about wool

Types of Wool:

Wool is a natural fiber with great abilities: strong and durable, elastic, warm even when wet and flame resistant. Wool from different breeds is widely varied in color, length, fiber diameter and curl or crimp pattern. We design our yarns to work with and emphasize the special character of each breed's wool.

Type of Fleece Description Best Uses Breeds
Fine Wool Fine Diagram | Solitude Wool  Soft enough to be worn next to the skin. Fine wool fleeces are very refined, fibers throughout the whole fleece should be consistent. Exceptional felting ability. Not a strong fiber. Creates the finest, softest garments such as shawls, scarves, baby wear. Wet and needle felting Merino
Targhee (west US)
Down Down Wool Diagram | Solitude Wool Down type wools have a shorter staple length, medium diameter and usually a matte appearance. They are characterized by a well developed spiral crimp, giving exceptional resilience and elasticity. Fine felts, flannel, baby wear, fine fabrics woven or knitted, blankets, tweeds. Cushioning things: socks, mattress pads, comforter/quilt batts Clun Forest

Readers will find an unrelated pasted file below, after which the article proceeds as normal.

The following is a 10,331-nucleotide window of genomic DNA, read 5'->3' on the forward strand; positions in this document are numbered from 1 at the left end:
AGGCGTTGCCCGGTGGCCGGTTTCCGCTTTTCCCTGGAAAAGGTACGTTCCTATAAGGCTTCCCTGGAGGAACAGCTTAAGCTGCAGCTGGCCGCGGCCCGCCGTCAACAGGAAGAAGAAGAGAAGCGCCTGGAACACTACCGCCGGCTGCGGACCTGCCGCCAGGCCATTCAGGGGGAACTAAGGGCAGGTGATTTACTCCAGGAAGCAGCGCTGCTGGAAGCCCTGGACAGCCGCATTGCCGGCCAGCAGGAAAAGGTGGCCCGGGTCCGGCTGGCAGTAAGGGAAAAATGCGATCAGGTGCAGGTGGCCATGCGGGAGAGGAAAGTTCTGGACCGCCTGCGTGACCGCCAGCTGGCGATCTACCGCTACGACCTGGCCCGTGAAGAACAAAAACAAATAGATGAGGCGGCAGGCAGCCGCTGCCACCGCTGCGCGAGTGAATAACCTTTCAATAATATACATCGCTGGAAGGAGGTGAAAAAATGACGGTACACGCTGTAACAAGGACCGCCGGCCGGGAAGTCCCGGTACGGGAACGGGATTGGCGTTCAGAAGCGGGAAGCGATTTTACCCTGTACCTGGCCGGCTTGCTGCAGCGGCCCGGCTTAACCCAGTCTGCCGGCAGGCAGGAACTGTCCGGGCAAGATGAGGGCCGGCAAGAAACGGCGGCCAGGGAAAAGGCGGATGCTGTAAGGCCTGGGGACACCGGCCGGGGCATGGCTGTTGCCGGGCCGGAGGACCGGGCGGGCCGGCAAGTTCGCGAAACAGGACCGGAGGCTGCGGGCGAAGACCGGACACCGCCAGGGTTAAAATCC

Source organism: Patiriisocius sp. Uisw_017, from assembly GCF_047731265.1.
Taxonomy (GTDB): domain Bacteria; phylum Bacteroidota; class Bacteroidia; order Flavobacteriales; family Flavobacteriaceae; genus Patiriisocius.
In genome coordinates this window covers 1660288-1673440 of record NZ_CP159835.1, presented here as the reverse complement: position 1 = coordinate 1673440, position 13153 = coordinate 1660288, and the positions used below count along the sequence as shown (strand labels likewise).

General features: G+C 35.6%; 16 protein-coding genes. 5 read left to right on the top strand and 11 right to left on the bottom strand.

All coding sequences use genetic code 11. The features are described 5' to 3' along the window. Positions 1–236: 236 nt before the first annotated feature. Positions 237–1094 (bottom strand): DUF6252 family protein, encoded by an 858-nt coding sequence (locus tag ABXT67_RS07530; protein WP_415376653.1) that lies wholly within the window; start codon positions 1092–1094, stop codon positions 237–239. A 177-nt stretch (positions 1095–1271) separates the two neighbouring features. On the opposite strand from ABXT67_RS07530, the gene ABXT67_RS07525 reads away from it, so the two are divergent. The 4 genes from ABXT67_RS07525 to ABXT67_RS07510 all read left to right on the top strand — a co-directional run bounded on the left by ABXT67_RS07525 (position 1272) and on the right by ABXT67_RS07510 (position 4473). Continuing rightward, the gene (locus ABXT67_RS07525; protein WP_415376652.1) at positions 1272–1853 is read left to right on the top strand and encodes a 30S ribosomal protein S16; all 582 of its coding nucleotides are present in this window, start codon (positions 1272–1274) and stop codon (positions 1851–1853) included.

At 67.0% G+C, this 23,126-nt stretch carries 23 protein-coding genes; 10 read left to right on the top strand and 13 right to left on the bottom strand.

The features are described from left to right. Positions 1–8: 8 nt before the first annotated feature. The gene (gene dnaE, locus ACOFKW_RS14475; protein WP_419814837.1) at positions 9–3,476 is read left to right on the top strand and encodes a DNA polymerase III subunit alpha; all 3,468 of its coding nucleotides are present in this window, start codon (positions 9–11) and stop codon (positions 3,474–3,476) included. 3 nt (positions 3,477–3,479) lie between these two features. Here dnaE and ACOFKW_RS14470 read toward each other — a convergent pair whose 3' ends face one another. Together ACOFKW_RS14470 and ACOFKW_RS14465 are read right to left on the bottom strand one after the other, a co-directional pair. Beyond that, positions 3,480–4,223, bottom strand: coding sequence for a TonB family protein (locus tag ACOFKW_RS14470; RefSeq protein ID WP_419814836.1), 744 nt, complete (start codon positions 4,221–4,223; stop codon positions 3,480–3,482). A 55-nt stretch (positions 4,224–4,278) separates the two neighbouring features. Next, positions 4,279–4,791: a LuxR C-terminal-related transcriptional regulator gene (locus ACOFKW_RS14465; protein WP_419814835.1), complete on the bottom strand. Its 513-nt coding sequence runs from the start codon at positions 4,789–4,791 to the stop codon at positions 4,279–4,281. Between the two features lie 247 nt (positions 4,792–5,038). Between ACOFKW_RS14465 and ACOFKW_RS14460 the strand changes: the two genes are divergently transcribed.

Dorset down
Welsh Mountain
Medium Medium Wool Diagram | Solitude Wool Medium diameter fibers with a medium to long staple length. They are the most versitile of all the wool types. Used for a wide variety of knitwear, yarns, blankets and tweeds 
Finn sheep
Columbia (west US)
Long Long Wool Diagram | Solitude Wool Larger average fiber diameter and long staple. Easy to hand spin and very strong and hard wearing. Long wool is lustrous and can have a silky feel. Loop yarn (boucle) woven furnishing fabrics including bags and rugs. Finer types used for embroidery thread. Excellent knitting wool for outerwear, sweaters, hats and mittens, throws and blankets Coopworth
Border Leicester
Leicester Longwool
Double-Coated Double-Coated Wool Diagram | Solitude Wool Heritage breeds that retain the primitive fleece character of a long outer coat to repell weather and a soft down undercoat for warmth. Fleeces from lambs will be softer with successive shearings more coarse. Exceptional felting ability Coarse fleeces traditionally used for carpets, rugs and outerwear. Some have softer character and the down, separated from the outer is used for very fine applications such as Shetland shawls Karakul
Navajo Churro
Scottish Blackface